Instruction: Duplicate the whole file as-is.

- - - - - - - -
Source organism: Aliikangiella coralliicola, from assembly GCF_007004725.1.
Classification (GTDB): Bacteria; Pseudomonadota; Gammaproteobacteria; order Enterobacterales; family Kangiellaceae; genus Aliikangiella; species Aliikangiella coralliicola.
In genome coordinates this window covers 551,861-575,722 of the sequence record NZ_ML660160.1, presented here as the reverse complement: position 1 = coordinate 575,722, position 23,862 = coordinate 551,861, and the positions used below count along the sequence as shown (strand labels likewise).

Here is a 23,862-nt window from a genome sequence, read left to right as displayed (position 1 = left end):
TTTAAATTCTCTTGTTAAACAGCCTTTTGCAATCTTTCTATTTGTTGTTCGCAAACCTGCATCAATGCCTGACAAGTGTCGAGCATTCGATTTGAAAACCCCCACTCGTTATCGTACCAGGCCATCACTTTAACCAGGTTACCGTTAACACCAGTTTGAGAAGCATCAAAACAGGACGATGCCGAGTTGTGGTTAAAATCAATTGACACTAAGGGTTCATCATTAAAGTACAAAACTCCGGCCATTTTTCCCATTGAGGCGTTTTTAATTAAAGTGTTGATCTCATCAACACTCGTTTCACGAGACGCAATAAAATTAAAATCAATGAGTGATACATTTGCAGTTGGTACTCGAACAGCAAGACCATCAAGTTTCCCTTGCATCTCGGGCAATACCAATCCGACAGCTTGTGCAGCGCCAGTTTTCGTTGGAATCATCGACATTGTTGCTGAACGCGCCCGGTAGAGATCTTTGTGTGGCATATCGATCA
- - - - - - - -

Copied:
Source organism: Aliikangiella coralliicola, from assembly GCF_007004725.1.
Classification (GTDB): Bacteria; Pseudomonadota; Gammaproteobacteria; order Enterobacterales; family Kangiellaceae; genus Aliikangiella; species Aliikangiella coralliicola.
In genome coordinates this window covers 551,861-575,722 of the sequence record NZ_ML660160.1, presented here as the reverse complement: position 1 = coordinate 575,722, position 23,862 = coordinate 551,861, and the positions used below count along the sequence as shown (strand labels likewise).

Here is a 23,862-nt window from a genome sequence, read left to right as displayed (position 1 = left end):
TTTAAATTCTCTTGTTAAACAGCCTTTTGCAATCTTTCTATTTGTTGTTCGCAAACCTGCATCAATGCCTGACAAGTGTCGAGCATTCGATTTGAAAACCCCCACTCGTTATCGTACCAGGCCATCACTTTAACCAGGTTACCGTTAACACCAGTTTGAGAAGCATCAAAACAGGACGATGCCGAGTTGTGGTTAAAATCAATTGACACTAAGGGTTCATCATTAAAGTACAAAACTCCGGCCATTTTTCCCATTGAGGCGTTTTTAATTAAAGTGTTGATCTCATCAACACTCGTTTCACGAGACGCAATAAAATTAAAATCAATGAGTGATACATTTGCAGTTGGTACTCGAACAGCAAGACCATCAAGTTTCCCTTGCATCTCGGGCAATACCAATCCGACAGCTTGTGCAGCGCCAGTTTTCGTTGGAATCATCGACATTGTTGCTGAACGCGCCCGGTAGAGATCTTTGTGTGGCATATCGATCA